I very seldom go back to posts once I have finished them, but I have been so caught up in the start of term that I don’t think I said everything I wanted to say about the latest set of Chanel adverts.
These adverts (and the picture quality is not great because photography glossy magazines isn’t that easy) are fascinating from the point of view of what they say about femininity. There are five elements of interest to me here:
- The space age/Barbarella-type setting. The future. The sixties space race optimism. The ultra-minimalist stripped-back space ship. Very exaggeratedly ‘modern’ for a classic brand like Chanel.
- The thigh boots which I am assured will be all the rage this year – not with me they won’t, no matter how many how to make the latest trend work for you articles I read, Shiny black thigh highs are inextricably linked with a certain sort of pre-packaged female sexualiy, often that of women in the sex trade. This is contrasted with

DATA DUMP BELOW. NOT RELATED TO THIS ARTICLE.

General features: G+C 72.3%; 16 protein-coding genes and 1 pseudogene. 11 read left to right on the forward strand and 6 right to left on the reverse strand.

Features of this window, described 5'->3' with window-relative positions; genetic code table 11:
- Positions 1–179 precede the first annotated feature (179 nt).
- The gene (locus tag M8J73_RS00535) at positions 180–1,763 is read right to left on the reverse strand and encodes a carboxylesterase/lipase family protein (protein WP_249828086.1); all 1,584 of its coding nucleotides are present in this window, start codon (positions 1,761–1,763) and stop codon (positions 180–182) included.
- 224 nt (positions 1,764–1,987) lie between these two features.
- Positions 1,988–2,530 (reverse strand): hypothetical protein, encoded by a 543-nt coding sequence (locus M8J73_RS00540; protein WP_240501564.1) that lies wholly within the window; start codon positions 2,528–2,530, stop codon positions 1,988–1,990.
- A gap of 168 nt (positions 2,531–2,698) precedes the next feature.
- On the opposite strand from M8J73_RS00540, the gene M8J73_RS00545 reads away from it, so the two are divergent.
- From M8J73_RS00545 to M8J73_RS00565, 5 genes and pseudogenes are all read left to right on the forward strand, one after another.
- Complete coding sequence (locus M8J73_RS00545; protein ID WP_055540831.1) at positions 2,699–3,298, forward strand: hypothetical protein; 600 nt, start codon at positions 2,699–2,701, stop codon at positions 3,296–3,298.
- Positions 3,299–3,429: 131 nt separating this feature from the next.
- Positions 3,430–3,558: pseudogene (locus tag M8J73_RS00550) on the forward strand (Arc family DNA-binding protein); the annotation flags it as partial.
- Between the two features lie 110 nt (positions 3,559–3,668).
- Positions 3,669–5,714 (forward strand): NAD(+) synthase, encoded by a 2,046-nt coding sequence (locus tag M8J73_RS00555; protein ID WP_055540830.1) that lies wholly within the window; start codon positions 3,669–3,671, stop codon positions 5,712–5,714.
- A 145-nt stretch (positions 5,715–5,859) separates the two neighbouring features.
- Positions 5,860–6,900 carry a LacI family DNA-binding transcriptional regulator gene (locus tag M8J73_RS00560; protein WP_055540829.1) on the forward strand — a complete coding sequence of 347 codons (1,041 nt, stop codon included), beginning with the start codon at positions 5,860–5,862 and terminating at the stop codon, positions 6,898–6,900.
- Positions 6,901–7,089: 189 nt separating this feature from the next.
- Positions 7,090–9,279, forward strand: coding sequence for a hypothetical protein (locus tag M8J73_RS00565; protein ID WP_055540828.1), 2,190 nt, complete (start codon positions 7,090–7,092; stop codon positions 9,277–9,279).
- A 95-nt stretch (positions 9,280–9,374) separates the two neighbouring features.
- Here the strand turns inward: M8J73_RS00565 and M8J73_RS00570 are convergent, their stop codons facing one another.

- The very demure little buttoned up Chanel suit with its slight evocation of school uniform with its pleated skirt, and the lady-liked restrained fascinators.
- The use of Asian models, which I think also alludes to a certain sort of sexuality, the submissive oriental beauty, geisha-ing away or working the bars in Bangkok.
- The use of very traditional women’s craft – knitting and embroidery to conote femininity and also to contrast with the space age setting. Even when we are all living in space, women will still do embroidery.
This is underlined by the use of baby sugar pink thread and yarn.
It reminds me of the phrase in Roszika Parker’s wonderful foundational text, The Subversive Stitch: ‘to know the history of embroidery is to know the history of women’. Women and needlecraft as a virtually indistinguishable pairing is the basis for this advert. Times may change, technology may advance, our lives may change out of all recognition, but women will still do embroidery and knitting with the yarns coded for femininity in their pinkness.
I think these are fascinating images, and having spent a week trying to get students to read corporate identity through pictures as well as text, I think they tell us a huge amount about Chanel and about gender identity.